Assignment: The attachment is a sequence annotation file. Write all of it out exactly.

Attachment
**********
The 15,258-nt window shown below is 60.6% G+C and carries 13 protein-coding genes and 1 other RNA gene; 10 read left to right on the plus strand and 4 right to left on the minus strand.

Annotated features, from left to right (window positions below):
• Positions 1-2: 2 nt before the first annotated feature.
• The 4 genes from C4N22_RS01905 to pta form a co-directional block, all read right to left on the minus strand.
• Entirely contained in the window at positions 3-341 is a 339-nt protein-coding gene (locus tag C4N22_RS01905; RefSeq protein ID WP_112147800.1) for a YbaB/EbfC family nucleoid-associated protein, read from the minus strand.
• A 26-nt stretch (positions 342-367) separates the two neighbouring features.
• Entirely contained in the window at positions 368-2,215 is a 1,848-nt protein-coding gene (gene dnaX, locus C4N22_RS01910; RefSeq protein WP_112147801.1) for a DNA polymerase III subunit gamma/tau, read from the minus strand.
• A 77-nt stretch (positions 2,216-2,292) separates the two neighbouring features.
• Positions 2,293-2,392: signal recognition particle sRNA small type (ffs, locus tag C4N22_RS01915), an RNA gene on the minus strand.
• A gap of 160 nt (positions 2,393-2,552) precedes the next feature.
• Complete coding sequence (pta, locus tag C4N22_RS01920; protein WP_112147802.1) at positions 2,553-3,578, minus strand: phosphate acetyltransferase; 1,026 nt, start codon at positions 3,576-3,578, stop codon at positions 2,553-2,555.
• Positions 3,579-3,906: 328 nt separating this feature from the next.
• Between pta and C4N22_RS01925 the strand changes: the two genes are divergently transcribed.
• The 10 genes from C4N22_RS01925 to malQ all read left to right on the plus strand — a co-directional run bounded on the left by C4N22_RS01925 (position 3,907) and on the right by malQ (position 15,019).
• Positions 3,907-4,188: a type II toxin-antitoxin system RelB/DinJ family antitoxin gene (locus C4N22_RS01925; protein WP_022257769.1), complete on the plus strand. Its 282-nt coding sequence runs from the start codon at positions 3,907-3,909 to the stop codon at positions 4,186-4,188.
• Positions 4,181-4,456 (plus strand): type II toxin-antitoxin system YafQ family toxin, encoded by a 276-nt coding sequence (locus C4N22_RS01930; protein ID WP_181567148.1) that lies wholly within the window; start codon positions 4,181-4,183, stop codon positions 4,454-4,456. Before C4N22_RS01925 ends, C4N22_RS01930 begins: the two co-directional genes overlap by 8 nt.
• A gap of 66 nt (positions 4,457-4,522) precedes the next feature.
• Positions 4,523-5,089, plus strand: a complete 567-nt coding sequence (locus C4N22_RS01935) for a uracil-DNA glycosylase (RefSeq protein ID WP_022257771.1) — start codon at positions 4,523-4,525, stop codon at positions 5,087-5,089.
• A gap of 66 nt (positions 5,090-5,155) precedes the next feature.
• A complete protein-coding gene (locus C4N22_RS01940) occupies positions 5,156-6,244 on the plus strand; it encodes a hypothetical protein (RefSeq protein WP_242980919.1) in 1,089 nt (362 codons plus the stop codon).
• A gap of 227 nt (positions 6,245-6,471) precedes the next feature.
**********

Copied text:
The 15,258-nt window shown below is 60.6% G+C and carries 13 protein-coding genes and 1 other RNA gene; 10 read left to right on the plus strand and 4 right to left on the minus strand.

Annotated features, from left to right (window positions below):
• Positions 1-2: 2 nt before the first annotated feature.
• The 4 genes from C4N22_RS01905 to pta form a co-directional block, all read right to left on the minus strand.
• Entirely contained in the window at positions 3-341 is a 339-nt protein-coding gene (locus tag C4N22_RS01905; RefSeq protein ID WP_112147800.1) for a YbaB/EbfC family nucleoid-associated protein, read from the minus strand.
• A 26-nt stretch (positions 342-367) separates the two neighbouring features.
• Entirely contained in the window at positions 368-2,215 is a 1,848-nt protein-coding gene (gene dnaX, locus C4N22_RS01910; RefSeq protein WP_112147801.1) for a DNA polymerase III subunit gamma/tau, read from the minus strand.
• A 77-nt stretch (positions 2,216-2,292) separates the two neighbouring features.
• Positions 2,293-2,392: signal recognition particle sRNA small type (ffs, locus tag C4N22_RS01915), an RNA gene on the minus strand.
• A gap of 160 nt (positions 2,393-2,552) precedes the next feature.
• Complete coding sequence (pta, locus tag C4N22_RS01920; protein WP_112147802.1) at positions 2,553-3,578, minus strand: phosphate acetyltransferase; 1,026 nt, start codon at positions 3,576-3,578, stop codon at positions 2,553-2,555.
• Positions 3,579-3,906: 328 nt separating this feature from the next.
• Between pta and C4N22_RS01925 the strand changes: the two genes are divergently transcribed.
• The 10 genes from C4N22_RS01925 to malQ all read left to right on the plus strand — a co-directional run bounded on the left by C4N22_RS01925 (position 3,907) and on the right by malQ (position 15,019).
• Positions 3,907-4,188: a type II toxin-antitoxin system RelB/DinJ family antitoxin gene (locus C4N22_RS01925; protein WP_022257769.1), complete on the plus strand. Its 282-nt coding sequence runs from the start codon at positions 3,907-3,909 to the stop codon at positions 4,186-4,188.
• Positions 4,181-4,456 (plus strand): type II toxin-antitoxin system YafQ family toxin, encoded by a 276-nt coding sequence (locus C4N22_RS01930; protein ID WP_181567148.1) that lies wholly within the window; start codon positions 4,181-4,183, stop codon positions 4,454-4,456. Before C4N22_RS01925 ends, C4N22_RS01930 begins: the two co-directional genes overlap by 8 nt.
• A gap of 66 nt (positions 4,457-4,522) precedes the next feature.
• Positions 4,523-5,089, plus strand: a complete 567-nt coding sequence (locus C4N22_RS01935) for a uracil-DNA glycosylase (RefSeq protein ID WP_022257771.1) — start codon at positions 4,523-4,525, stop codon at positions 5,087-5,089.
• A gap of 66 nt (positions 5,090-5,155) precedes the next feature.
• A complete protein-coding gene (locus C4N22_RS01940) occupies positions 5,156-6,244 on the plus strand; it encodes a hypothetical protein (RefSeq protein WP_242980919.1) in 1,089 nt (362 codons plus the stop codon).
• A gap of 227 nt (positions 6,245-6,471) precedes the next feature.